Foreign investors can take advantage of the strengths that highlight the Chilean market as a producer and exporter in the agro-industry sector.
Chile is a country that is very fortunate as regards diversity of geography and climate, giving it an enormous variety of products and agricultural capabilities. Its natural appeal for the food industry is undeniable, but goes even further than this diversity: it enjoys certain competitive advantages over other countries in the world and South America.
First, for European and North American companies, it offers the opportunity to invest in a counter-seasonal country, allowing some market players to harvest throughout the year.
One example of this is the Ferrero Group. Over 20 years ago, it began to seek opportunities in the southern hemisphere to boost its supply of fresh hazelnuts whose harvest was until then confined to August. Now, through its AgriChile subsidiary, it has operations in the Maule, Biobío and Araucanía Regions where it owns over 4,000 hectares and has an industrial shelling plant and a nursery system with an annual production capacity of over 1 million plants for new local producers, thereby adding thousands of more hectares of European hazelnut to its books.
Another key advantage of Chile is its technology. Developed successfully over recent years, this has allowed the country to consolidate an industry that goes beyond raw materials. Beneo-Orafti, a company that forms part of Belgium’s Südzucker group, is present in more than 75 countries and has five production sites of which four are in Europe. The only one outside this continent is in southern Chile’s Biobío Region and has positioned the country as the world’s second largest producer of inulin and oligofructose prebiotic fiber, extracted from chicory root and used in beverages, dairy products, baked goods and baby foods.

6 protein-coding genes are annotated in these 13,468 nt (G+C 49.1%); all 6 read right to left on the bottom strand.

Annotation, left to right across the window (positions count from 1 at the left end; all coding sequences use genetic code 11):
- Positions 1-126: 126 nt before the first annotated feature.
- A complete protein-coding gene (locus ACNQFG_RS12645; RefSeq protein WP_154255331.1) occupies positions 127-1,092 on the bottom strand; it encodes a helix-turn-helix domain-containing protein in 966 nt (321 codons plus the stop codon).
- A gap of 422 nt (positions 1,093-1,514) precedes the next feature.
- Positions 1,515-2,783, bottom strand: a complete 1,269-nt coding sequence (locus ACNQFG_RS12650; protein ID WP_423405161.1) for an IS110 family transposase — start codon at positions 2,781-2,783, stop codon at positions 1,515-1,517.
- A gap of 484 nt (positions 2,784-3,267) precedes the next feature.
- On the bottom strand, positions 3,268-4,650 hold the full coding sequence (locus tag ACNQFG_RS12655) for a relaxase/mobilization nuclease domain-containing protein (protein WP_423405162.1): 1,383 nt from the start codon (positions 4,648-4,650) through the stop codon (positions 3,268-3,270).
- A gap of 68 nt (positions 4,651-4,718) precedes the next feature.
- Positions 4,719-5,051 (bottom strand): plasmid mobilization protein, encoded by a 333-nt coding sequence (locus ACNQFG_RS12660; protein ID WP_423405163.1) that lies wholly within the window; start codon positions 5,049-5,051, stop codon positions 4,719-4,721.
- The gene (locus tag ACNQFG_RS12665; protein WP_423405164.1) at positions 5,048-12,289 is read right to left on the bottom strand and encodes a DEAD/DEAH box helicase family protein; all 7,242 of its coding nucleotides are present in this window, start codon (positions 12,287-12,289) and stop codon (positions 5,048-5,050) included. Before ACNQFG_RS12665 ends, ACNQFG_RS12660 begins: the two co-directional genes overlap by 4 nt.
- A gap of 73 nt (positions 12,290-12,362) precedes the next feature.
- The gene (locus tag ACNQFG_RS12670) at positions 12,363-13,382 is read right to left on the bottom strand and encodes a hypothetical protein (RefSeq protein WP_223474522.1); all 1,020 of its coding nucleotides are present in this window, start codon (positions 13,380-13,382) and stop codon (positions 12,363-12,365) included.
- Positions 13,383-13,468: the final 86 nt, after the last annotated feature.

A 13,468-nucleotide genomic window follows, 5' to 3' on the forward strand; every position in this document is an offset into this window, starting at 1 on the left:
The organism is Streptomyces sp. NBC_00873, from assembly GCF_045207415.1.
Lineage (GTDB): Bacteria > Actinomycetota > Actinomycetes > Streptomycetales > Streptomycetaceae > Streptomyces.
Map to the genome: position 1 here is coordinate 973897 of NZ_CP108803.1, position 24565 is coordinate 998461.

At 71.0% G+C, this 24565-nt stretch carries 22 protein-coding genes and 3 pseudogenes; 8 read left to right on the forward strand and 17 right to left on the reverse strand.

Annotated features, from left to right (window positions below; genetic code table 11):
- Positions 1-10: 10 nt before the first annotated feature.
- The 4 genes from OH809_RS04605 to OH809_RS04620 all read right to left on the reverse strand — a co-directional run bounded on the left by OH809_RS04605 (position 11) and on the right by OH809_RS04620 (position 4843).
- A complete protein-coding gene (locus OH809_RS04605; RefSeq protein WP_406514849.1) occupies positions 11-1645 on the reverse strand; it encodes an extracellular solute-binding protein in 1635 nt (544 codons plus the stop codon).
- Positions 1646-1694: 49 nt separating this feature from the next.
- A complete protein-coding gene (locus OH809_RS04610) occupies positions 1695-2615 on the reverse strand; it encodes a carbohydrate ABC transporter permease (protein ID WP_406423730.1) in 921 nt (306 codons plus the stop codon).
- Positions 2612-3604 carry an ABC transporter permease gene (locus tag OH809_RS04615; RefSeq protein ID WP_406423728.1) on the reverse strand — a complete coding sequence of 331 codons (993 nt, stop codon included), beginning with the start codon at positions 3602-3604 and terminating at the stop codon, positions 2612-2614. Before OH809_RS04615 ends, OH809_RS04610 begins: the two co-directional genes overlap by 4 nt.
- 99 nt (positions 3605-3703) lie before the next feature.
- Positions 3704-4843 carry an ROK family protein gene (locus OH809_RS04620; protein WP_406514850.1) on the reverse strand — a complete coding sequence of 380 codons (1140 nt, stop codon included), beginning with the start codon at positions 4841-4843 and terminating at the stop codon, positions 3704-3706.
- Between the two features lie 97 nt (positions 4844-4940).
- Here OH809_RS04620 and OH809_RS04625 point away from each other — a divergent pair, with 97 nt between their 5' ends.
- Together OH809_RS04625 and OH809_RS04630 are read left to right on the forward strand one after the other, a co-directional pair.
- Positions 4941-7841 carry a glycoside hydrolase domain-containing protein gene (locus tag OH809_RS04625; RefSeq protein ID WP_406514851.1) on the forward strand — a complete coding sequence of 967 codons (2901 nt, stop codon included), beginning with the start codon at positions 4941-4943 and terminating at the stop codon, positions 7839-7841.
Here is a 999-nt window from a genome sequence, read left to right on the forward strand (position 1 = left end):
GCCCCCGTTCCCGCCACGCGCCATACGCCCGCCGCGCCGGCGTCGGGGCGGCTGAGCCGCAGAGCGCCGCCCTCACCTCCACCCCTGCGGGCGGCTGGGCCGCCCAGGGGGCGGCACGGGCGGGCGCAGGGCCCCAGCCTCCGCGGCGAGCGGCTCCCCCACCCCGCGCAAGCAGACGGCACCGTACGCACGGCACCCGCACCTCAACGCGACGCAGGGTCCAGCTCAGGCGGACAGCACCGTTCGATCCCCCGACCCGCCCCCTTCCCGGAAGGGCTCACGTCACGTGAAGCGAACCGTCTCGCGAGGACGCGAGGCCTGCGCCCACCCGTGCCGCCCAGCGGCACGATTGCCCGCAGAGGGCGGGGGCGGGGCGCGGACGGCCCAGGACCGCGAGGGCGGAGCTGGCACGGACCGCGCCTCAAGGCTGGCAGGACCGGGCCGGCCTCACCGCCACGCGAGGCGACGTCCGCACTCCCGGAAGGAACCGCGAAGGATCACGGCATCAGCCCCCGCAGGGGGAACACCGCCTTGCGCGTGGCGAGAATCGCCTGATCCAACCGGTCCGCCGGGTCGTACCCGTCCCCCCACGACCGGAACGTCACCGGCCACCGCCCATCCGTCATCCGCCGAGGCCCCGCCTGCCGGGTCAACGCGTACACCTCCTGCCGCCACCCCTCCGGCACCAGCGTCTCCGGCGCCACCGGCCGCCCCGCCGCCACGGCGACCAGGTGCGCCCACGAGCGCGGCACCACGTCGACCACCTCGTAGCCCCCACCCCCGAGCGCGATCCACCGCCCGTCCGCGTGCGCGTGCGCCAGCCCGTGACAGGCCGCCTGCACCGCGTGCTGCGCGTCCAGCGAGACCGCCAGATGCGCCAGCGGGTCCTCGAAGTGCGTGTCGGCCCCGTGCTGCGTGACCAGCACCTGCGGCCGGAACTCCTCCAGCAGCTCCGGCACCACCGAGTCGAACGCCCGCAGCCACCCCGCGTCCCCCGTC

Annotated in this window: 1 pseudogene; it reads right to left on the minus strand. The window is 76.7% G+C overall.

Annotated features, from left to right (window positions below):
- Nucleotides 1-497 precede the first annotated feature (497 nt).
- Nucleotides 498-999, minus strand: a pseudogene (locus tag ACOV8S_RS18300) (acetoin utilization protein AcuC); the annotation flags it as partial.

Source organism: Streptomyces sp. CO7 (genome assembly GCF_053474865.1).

Privileged market access
Chile’s third important competitive advantage is an attribute that is particularly relevant for the agribusiness sector: its position as a transformation platform and its excellent market access. Diana Food, which now forms part of the Symrise Group, one of the world’s largest producers of flavorings, has had a production plant, sales offices and an R&D center in Chile since 2007. It is a supplier of different natural ingredients: concentrates juices, powders, flakes and other products derived from fruit and vegetables. Its choice of Chile reflects factors that include not only the possibility of counter-season production and installed technological capabilities but also the country’s political and economic stability, the quality and safety of its raw materials and ease of doing business. In addition, Chile offers market access: it has worked hard to boost its exports and increase their sophistication, aiming not only to expand its range of products but also to facilitate access to target markets as a means of adding value.
This is demonstrated, for example, by the Agreement that Chile and the European Union (EU) signed at the end of 2017 on the equivalence of norms for the certification of organic products. It provides Chile with access to the European market on equal conditions, reducing the administrative burden of the certification process and, therefore, costs and making local products more competitive.
These three characteristics, combined with the quality of local raw materials, the country’s natural phytosanitary barrier and its Mediterranean climate, position Chile as a top-level pole of attraction for investment in the food industry.
Would you like to know more about opportunities in Chile for agribusiness and your company? Let’s continue talking.